One of our deepest needs is for a sense of identity and belonging and a common denominator in this is human attachment to landscape and how we find identity in landscape and place. The identity ofour cultural landscapes shows a high variety of typical forms, structures and patterns influenced by theclimate, the topography, the altitude of the land and its peoples living there.
The identity of cities in central Europe in the past are deeply connected with its landscape. In the 20th century, architecture and our cultural landscape evolved in a functionalistic pattern in many parts of the world, which was transforming the identity of regions with Euro Western rationalisms. With globalisation of business and transport relation-ship, and the associated preference for road transport, our technical landscape shows a drastic increase of sealed land with an overflowing urban sprawl. ´Fossil´ architecture in the 20th century with square and high rising boxes and in-transparent glass facades has changed to a large extent the identity of the landscape and the built up areas.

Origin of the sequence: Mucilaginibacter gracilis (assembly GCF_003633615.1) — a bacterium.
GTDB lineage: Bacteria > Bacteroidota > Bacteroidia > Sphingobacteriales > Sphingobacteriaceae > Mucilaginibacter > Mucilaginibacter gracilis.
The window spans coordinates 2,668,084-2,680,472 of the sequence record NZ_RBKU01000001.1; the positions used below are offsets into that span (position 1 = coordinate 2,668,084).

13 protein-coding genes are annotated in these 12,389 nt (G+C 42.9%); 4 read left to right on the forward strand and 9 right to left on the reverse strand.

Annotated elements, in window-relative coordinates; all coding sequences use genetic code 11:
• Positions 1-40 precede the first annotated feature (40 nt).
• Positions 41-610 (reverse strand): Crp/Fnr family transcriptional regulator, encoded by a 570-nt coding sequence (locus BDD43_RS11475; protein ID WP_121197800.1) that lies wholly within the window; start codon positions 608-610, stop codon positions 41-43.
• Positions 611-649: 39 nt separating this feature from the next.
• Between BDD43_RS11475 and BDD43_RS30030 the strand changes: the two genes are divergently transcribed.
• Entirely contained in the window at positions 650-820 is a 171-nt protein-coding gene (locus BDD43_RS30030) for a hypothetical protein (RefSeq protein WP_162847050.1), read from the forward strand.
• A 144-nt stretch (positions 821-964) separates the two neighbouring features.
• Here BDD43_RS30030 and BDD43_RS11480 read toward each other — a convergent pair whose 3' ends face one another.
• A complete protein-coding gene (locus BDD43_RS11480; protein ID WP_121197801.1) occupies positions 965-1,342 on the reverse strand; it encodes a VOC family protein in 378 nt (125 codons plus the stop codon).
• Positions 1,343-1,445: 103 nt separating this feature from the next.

Landscape therefore is not simply what we see, but a way of seeing: we see it with our eye but interpret it with our mind and ascribe values to landscape for intangible – spiritual – reasons. Landscape can therefore be seen as a cultural construct in which our sense of place and memories inhere.